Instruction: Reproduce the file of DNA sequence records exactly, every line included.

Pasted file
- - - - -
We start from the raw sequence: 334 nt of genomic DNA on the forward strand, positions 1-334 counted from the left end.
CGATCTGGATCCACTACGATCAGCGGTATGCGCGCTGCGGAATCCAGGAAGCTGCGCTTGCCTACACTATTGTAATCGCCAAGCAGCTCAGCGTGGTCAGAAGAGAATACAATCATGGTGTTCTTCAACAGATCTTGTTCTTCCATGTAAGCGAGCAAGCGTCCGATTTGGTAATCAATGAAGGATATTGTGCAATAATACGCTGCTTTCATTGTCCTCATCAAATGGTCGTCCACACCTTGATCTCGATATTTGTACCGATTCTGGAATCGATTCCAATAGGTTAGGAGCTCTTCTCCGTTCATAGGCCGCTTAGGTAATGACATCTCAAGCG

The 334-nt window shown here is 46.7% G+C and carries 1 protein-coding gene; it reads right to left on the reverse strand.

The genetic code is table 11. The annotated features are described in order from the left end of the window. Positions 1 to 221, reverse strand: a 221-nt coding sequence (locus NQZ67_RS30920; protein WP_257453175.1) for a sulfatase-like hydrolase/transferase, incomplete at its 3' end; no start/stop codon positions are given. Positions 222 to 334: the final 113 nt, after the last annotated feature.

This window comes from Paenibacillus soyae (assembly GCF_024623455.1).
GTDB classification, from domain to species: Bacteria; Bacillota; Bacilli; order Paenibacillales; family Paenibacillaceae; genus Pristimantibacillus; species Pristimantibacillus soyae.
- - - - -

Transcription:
We start from the raw sequence: 334 nt of genomic DNA on the forward strand, positions 1-334 counted from the left end.
CGATCTGGATCCACTACGATCAGCGGTATGCGCGCTGCGGAATCCAGGAAGCTGCGCTTGCCTACACTATTGTAATCGCCAAGCAGCTCAGCGTGGTCAGAAGAGAATACAATCATGGTGTTCTTCAACAGATCTTGTTCTTCCATGTAAGCGAGCAAGCGTCCGATTTGGTAATCAATGAAGGATATTGTGCAATAATACGCTGCTTTCATTGTCCTCATCAAATGGTCGTCCACACCTTGATCTCGATATTTGTACCGATTCTGGAATCGATTCCAATAGGTTAGGAGCTCTTCTCCGTTCATAGGCCGCTTAGGTAATGACATCTCAAGCG

The 334-nt window shown here is 46.7% G+C and carries 1 protein-coding gene; it reads right to left on the reverse strand.

The genetic code is table 11. The annotated features are described in order from the left end of the window. Positions 1 to 221, reverse strand: a 221-nt coding sequence (locus NQZ67_RS30920; protein WP_257453175.1) for a sulfatase-like hydrolase/transferase, incomplete at its 3' end; no start/stop codon positions are given. Positions 222 to 334: the final 113 nt, after the last annotated feature.

This window comes from Paenibacillus soyae (assembly GCF_024623455.1).
GTDB classification, from domain to species: Bacteria; Bacillota; Bacilli; order Paenibacillales; family Paenibacillaceae; genus Pristimantibacillus; species Pristimantibacillus soyae.